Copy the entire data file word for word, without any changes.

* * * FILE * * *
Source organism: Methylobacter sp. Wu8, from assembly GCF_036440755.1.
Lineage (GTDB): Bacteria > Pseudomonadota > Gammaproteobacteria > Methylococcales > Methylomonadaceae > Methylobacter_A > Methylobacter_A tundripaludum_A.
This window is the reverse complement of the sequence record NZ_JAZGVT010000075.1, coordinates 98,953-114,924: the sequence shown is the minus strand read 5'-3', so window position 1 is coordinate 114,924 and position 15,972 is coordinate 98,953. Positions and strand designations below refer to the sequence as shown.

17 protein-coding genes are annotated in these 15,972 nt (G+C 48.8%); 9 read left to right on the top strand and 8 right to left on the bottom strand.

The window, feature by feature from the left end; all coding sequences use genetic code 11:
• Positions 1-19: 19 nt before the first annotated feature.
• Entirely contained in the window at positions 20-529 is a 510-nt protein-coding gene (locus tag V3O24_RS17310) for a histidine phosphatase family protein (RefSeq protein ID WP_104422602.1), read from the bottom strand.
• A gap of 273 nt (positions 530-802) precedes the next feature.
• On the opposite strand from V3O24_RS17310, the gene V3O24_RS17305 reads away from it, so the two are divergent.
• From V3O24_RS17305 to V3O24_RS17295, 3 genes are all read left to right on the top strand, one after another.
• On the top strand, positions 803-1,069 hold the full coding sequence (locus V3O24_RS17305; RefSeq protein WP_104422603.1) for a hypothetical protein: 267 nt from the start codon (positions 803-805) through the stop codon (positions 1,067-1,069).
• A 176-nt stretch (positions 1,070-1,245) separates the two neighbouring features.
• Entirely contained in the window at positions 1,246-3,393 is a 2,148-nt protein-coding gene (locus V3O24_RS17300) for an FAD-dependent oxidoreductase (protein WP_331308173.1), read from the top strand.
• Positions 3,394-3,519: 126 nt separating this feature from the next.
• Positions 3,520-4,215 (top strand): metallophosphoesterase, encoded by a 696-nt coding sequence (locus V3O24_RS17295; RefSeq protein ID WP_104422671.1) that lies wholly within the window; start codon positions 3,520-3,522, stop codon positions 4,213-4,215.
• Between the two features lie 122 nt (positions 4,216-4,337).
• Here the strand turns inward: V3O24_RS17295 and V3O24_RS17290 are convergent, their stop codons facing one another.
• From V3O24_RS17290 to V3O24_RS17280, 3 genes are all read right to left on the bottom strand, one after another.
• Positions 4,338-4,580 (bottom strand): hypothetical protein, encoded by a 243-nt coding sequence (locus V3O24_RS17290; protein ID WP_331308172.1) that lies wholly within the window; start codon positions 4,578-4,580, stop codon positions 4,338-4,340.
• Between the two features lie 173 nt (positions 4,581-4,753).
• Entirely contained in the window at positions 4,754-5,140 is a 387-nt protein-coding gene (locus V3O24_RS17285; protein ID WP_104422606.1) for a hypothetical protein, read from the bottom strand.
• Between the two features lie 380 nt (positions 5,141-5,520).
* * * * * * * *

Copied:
Source organism: Methylobacter sp. Wu8, from assembly GCF_036440755.1.
Lineage (GTDB): Bacteria > Pseudomonadota > Gammaproteobacteria > Methylococcales > Methylomonadaceae > Methylobacter_A > Methylobacter_A tundripaludum_A.
This window is the reverse complement of the sequence record NZ_JAZGVT010000075.1, coordinates 98,953-114,924: the sequence shown is the minus strand read 5'-3', so window position 1 is coordinate 114,924 and position 15,972 is coordinate 98,953. Positions and strand designations below refer to the sequence as shown.

17 protein-coding genes are annotated in these 15,972 nt (G+C 48.8%); 9 read left to right on the top strand and 8 right to left on the bottom strand.

The window, feature by feature from the left end; all coding sequences use genetic code 11:
• Positions 1-19: 19 nt before the first annotated feature.
• Entirely contained in the window at positions 20-529 is a 510-nt protein-coding gene (locus tag V3O24_RS17310) for a histidine phosphatase family protein (RefSeq protein ID WP_104422602.1), read from the bottom strand.
• A gap of 273 nt (positions 530-802) precedes the next feature.
• On the opposite strand from V3O24_RS17310, the gene V3O24_RS17305 reads away from it, so the two are divergent.
• From V3O24_RS17305 to V3O24_RS17295, 3 genes are all read left to right on the top strand, one after another.
• On the top strand, positions 803-1,069 hold the full coding sequence (locus V3O24_RS17305; RefSeq protein WP_104422603.1) for a hypothetical protein: 267 nt from the start codon (positions 803-805) through the stop codon (positions 1,067-1,069).
• A 176-nt stretch (positions 1,070-1,245) separates the two neighbouring features.
• Entirely contained in the window at positions 1,246-3,393 is a 2,148-nt protein-coding gene (locus V3O24_RS17300) for an FAD-dependent oxidoreductase (protein WP_331308173.1), read from the top strand.
• Positions 3,394-3,519: 126 nt separating this feature from the next.
• Positions 3,520-4,215 (top strand): metallophosphoesterase, encoded by a 696-nt coding sequence (locus V3O24_RS17295; RefSeq protein ID WP_104422671.1) that lies wholly within the window; start codon positions 3,520-3,522, stop codon positions 4,213-4,215.
• Between the two features lie 122 nt (positions 4,216-4,337).
• Here the strand turns inward: V3O24_RS17295 and V3O24_RS17290 are convergent, their stop codons facing one another.
• From V3O24_RS17290 to V3O24_RS17280, 3 genes are all read right to left on the bottom strand, one after another.
• Positions 4,338-4,580 (bottom strand): hypothetical protein, encoded by a 243-nt coding sequence (locus V3O24_RS17290; protein ID WP_331308172.1) that lies wholly within the window; start codon positions 4,578-4,580, stop codon positions 4,338-4,340.
• Between the two features lie 173 nt (positions 4,581-4,753).
• Entirely contained in the window at positions 4,754-5,140 is a 387-nt protein-coding gene (locus V3O24_RS17285; protein ID WP_104422606.1) for a hypothetical protein, read from the bottom strand.
• Between the two features lie 380 nt (positions 5,141-5,520).